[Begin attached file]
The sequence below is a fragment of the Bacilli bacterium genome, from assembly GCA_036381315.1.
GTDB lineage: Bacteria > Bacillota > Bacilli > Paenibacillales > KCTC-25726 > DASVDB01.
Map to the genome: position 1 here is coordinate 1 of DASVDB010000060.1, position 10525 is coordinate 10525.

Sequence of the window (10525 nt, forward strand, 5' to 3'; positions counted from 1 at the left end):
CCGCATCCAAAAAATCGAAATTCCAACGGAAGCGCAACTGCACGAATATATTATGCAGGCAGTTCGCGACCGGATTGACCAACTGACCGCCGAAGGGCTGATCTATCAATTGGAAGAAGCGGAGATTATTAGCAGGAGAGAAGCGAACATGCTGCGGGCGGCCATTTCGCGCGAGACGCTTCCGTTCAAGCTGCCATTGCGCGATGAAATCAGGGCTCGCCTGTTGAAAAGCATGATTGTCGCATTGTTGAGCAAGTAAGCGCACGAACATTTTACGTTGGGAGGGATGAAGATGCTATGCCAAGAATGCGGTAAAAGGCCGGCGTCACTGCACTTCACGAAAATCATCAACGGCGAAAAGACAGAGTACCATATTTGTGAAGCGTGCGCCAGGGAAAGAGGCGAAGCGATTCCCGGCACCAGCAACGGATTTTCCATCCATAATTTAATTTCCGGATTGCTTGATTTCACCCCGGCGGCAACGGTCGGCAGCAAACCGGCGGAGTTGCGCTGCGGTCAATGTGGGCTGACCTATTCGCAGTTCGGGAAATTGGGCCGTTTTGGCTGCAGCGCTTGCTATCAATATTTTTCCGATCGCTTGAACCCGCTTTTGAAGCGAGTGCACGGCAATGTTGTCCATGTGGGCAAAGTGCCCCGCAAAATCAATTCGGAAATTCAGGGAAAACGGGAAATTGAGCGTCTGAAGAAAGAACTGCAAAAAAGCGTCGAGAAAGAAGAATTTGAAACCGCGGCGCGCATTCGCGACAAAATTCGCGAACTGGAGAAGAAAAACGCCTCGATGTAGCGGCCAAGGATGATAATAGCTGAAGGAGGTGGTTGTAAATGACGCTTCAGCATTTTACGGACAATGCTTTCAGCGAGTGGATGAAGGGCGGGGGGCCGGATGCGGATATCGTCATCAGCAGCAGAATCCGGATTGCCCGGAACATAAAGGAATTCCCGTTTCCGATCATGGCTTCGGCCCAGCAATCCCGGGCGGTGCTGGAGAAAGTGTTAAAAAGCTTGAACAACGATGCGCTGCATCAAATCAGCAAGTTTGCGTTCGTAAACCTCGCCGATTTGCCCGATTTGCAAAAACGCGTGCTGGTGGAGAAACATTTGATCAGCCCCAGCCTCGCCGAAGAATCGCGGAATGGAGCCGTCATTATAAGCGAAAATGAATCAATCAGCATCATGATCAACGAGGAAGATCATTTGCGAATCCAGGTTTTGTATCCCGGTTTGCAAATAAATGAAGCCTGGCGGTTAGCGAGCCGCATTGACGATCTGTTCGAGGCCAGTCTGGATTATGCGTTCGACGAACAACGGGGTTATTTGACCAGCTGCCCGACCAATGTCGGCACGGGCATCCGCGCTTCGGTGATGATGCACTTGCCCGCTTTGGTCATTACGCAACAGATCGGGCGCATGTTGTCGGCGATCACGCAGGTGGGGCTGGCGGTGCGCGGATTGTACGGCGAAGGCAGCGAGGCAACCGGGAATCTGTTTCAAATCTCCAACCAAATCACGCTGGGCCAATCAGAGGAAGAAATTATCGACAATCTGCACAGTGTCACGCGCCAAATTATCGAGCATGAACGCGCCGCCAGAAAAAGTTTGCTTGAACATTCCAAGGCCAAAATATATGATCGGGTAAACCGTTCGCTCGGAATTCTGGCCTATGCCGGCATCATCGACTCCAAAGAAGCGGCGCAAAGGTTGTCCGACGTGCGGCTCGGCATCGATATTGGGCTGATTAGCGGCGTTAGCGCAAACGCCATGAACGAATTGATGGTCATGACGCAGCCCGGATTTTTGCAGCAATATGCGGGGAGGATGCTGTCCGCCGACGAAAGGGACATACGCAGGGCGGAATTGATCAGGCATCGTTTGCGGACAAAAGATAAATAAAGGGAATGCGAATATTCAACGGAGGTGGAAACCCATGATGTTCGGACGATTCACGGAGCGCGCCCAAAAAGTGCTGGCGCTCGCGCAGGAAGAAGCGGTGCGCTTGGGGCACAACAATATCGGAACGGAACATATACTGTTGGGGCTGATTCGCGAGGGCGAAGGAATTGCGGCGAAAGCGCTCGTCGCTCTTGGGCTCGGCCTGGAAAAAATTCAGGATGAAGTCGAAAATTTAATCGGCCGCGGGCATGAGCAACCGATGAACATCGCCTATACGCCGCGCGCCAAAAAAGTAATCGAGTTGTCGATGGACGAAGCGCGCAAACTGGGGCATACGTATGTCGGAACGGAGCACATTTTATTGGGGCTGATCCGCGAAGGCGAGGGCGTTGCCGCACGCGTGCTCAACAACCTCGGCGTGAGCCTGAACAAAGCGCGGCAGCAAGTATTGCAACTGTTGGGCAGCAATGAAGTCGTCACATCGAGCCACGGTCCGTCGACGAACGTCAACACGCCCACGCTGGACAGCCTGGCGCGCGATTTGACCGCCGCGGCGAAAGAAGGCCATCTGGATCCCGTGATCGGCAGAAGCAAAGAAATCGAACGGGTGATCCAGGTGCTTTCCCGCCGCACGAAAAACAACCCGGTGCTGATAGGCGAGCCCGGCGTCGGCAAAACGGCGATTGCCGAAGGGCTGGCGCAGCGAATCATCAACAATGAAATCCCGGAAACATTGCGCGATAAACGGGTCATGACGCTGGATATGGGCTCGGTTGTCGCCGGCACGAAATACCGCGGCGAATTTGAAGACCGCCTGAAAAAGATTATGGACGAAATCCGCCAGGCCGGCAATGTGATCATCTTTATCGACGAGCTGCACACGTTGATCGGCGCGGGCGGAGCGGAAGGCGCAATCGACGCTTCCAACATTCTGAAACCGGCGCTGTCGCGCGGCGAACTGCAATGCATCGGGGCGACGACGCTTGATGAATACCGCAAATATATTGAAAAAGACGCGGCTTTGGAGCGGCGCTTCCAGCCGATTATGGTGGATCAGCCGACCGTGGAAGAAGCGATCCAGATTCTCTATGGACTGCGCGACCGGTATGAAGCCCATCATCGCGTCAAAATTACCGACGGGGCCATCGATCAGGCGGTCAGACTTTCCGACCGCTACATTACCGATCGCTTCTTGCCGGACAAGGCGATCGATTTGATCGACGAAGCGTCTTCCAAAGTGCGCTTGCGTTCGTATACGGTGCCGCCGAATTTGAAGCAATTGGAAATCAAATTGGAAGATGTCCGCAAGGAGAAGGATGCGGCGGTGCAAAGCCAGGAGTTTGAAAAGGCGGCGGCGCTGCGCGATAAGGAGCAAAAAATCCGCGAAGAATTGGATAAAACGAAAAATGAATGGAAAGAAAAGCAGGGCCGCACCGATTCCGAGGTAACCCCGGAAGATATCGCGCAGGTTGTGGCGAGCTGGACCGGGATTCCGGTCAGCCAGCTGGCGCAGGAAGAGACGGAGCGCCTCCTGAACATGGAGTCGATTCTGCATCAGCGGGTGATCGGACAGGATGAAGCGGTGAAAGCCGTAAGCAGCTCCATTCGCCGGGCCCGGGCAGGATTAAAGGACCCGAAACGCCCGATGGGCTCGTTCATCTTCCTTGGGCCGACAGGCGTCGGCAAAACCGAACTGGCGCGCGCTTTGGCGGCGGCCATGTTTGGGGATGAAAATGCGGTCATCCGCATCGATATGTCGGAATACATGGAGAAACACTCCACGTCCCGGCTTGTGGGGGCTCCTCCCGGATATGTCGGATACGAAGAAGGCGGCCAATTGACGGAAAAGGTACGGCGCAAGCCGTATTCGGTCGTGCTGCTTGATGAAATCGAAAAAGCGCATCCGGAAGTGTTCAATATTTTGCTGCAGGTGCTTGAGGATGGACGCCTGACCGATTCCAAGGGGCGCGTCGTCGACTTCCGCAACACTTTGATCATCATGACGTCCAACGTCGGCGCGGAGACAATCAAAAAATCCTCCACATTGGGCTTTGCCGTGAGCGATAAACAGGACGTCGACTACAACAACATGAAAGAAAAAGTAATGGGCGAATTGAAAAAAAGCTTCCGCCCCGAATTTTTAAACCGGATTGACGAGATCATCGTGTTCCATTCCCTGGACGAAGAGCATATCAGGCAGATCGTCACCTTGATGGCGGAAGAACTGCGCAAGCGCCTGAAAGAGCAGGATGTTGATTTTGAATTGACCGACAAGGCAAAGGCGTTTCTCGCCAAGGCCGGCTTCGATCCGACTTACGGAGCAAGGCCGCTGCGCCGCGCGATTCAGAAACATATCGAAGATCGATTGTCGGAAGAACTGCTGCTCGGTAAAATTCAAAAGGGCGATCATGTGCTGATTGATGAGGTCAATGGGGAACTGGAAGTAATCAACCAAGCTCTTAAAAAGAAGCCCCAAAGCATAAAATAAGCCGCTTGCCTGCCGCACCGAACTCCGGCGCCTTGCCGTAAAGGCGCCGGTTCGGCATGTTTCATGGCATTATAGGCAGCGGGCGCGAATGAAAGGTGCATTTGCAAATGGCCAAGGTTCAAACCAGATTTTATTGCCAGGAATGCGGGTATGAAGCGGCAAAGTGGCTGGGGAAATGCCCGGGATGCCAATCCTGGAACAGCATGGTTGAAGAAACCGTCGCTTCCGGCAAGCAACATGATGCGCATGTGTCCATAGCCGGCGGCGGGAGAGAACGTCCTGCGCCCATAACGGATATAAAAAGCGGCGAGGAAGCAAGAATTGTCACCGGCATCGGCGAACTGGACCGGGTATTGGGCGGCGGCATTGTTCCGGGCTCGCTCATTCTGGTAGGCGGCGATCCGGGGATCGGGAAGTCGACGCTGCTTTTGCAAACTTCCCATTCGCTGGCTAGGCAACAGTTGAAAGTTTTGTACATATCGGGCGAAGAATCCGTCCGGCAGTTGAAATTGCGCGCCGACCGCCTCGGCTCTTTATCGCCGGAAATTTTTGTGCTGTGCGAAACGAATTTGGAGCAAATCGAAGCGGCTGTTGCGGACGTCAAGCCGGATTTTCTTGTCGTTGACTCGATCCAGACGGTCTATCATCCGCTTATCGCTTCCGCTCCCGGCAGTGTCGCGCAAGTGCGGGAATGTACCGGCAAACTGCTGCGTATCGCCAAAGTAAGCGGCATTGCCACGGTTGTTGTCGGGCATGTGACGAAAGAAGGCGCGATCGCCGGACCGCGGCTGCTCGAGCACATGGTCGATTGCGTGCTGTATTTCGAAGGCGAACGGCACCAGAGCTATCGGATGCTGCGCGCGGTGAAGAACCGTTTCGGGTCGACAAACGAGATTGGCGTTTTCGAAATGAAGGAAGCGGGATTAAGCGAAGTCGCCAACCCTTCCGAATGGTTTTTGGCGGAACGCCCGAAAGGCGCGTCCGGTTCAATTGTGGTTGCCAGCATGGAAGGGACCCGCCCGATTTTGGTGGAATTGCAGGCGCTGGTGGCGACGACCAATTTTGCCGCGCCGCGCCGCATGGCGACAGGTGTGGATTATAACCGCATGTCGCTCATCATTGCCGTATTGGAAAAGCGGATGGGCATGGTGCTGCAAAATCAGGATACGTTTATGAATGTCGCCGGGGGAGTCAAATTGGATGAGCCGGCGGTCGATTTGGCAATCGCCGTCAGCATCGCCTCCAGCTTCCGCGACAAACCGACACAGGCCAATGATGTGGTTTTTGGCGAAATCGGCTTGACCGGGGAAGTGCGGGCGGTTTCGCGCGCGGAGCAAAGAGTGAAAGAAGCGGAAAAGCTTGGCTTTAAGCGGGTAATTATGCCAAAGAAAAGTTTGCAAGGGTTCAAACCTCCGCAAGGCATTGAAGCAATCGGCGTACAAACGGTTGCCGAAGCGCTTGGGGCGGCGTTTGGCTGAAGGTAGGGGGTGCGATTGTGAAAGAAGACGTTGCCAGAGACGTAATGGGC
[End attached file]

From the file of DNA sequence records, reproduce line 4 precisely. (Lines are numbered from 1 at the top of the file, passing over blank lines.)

Sequence of the window (10525 nt, forward strand, 5' to 3'; positions counted from 1 at the left end):